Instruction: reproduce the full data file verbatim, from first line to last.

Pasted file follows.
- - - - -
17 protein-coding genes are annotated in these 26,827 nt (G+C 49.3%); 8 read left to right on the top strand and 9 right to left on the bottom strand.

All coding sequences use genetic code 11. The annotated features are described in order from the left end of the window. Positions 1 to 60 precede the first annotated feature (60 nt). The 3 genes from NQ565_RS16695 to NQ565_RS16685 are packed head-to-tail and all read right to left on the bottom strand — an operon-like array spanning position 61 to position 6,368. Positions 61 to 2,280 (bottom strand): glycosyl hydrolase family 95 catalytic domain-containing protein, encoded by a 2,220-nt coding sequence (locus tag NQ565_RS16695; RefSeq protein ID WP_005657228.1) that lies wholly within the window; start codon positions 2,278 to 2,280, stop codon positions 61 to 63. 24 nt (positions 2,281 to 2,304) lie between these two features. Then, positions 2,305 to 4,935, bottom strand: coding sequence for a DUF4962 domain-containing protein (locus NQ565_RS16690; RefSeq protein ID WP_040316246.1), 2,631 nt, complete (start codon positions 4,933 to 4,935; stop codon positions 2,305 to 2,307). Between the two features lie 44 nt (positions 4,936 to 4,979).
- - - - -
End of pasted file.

17 protein-coding genes are annotated in these 26,827 nt (G+C 49.3%); 8 read left to right on the top strand and 9 right to left on the bottom strand.

All coding sequences use genetic code 11. The annotated features are described in order from the left end of the window. Positions 1 to 60 precede the first annotated feature (60 nt). The 3 genes from NQ565_RS16695 to NQ565_RS16685 are packed head-to-tail and all read right to left on the bottom strand — an operon-like array spanning position 61 to position 6,368. Positions 61 to 2,280 (bottom strand): glycosyl hydrolase family 95 catalytic domain-containing protein, encoded by a 2,220-nt coding sequence (locus tag NQ565_RS16695; RefSeq protein ID WP_005657228.1) that lies wholly within the window; start codon positions 2,278 to 2,280, stop codon positions 61 to 63. 24 nt (positions 2,281 to 2,304) lie between these two features. Then, positions 2,305 to 4,935, bottom strand: coding sequence for a DUF4962 domain-containing protein (locus NQ565_RS16690; RefSeq protein ID WP_040316246.1), 2,631 nt, complete (start codon positions 4,933 to 4,935; stop codon positions 2,305 to 2,307). Between the two features lie 44 nt (positions 4,936 to 4,979).